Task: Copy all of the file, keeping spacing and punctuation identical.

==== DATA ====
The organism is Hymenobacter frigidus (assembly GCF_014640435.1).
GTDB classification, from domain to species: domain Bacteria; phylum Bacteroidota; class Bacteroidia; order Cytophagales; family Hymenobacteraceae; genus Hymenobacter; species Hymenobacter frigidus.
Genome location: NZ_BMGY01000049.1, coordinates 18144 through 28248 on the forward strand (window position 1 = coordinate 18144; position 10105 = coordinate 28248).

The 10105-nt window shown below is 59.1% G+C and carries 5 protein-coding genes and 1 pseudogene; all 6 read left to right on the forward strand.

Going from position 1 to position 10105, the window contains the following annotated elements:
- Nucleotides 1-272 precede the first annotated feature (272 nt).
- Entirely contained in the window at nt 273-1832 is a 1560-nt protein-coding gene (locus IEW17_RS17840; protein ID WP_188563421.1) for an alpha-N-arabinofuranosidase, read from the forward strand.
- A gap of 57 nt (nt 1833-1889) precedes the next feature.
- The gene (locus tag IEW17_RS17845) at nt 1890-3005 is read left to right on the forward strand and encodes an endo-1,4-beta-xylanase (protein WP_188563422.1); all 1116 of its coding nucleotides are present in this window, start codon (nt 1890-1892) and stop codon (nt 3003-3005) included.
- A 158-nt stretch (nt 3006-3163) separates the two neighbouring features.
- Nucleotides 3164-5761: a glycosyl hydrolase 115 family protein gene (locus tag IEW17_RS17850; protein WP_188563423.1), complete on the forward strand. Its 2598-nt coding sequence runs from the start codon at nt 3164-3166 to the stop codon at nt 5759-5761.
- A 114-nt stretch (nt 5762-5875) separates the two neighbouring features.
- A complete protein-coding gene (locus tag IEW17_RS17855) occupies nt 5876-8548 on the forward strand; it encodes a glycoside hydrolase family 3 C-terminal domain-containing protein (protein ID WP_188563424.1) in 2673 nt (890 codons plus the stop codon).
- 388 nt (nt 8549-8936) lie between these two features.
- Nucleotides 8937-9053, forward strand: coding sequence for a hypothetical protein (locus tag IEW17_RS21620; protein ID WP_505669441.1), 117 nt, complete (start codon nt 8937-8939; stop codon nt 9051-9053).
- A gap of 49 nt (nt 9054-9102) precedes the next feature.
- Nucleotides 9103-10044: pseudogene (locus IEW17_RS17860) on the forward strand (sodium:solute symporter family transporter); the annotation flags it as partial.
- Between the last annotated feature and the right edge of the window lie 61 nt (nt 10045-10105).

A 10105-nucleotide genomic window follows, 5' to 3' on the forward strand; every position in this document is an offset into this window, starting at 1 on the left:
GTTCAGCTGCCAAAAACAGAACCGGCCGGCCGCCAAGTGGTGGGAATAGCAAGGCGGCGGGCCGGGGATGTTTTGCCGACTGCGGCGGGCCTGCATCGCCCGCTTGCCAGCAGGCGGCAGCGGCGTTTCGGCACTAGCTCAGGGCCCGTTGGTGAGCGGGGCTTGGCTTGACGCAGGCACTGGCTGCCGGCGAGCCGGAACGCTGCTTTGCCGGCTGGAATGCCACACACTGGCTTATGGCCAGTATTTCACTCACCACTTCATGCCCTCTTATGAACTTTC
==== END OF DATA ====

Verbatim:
The organism is Hymenobacter frigidus (assembly GCF_014640435.1).
GTDB classification, from domain to species: domain Bacteria; phylum Bacteroidota; class Bacteroidia; order Cytophagales; family Hymenobacteraceae; genus Hymenobacter; species Hymenobacter frigidus.
Genome location: NZ_BMGY01000049.1, coordinates 18144 through 28248 on the forward strand (window position 1 = coordinate 18144; position 10105 = coordinate 28248).

The 10105-nt window shown below is 59.1% G+C and carries 5 protein-coding genes and 1 pseudogene; all 6 read left to right on the forward strand.

Going from position 1 to position 10105, the window contains the following annotated elements:
- Nucleotides 1-272 precede the first annotated feature (272 nt).
- Entirely contained in the window at nt 273-1832 is a 1560-nt protein-coding gene (locus IEW17_RS17840; protein ID WP_188563421.1) for an alpha-N-arabinofuranosidase, read from the forward strand.
- A gap of 57 nt (nt 1833-1889) precedes the next feature.
- The gene (locus tag IEW17_RS17845) at nt 1890-3005 is read left to right on the forward strand and encodes an endo-1,4-beta-xylanase (protein WP_188563422.1); all 1116 of its coding nucleotides are present in this window, start codon (nt 1890-1892) and stop codon (nt 3003-3005) included.
- A 158-nt stretch (nt 3006-3163) separates the two neighbouring features.
- Nucleotides 3164-5761: a glycosyl hydrolase 115 family protein gene (locus tag IEW17_RS17850; protein WP_188563423.1), complete on the forward strand. Its 2598-nt coding sequence runs from the start codon at nt 3164-3166 to the stop codon at nt 5759-5761.
- A 114-nt stretch (nt 5762-5875) separates the two neighbouring features.
- A complete protein-coding gene (locus tag IEW17_RS17855) occupies nt 5876-8548 on the forward strand; it encodes a glycoside hydrolase family 3 C-terminal domain-containing protein (protein ID WP_188563424.1) in 2673 nt (890 codons plus the stop codon).
- 388 nt (nt 8549-8936) lie between these two features.
- Nucleotides 8937-9053, forward strand: coding sequence for a hypothetical protein (locus tag IEW17_RS21620; protein ID WP_505669441.1), 117 nt, complete (start codon nt 8937-8939; stop codon nt 9051-9053).
- A gap of 49 nt (nt 9054-9102) precedes the next feature.
- Nucleotides 9103-10044: pseudogene (locus IEW17_RS17860) on the forward strand (sodium:solute symporter family transporter); the annotation flags it as partial.
- Between the last annotated feature and the right edge of the window lie 61 nt (nt 10045-10105).

A 10105-nucleotide genomic window follows, 5' to 3' on the forward strand; every position in this document is an offset into this window, starting at 1 on the left:
GTTCAGCTGCCAAAAACAGAACCGGCCGGCCGCCAAGTGGTGGGAATAGCAAGGCGGCGGGCCGGGGATGTTTTGCCGACTGCGGCGGGCCTGCATCGCCCGCTTGCCAGCAGGCGGCAGCGGCGTTTCGGCACTAGCTCAGGGCCCGTTGGTGAGCGGGGCTTGGCTTGACGCAGGCACTGGCTGCCGGCGAGCCGGAACGCTGCTTTGCCGGCTGGAATGCCACACACTGGCTTATGGCCAGTATTTCACTCACCACTTCATGCCCTCTTATGAACTTTC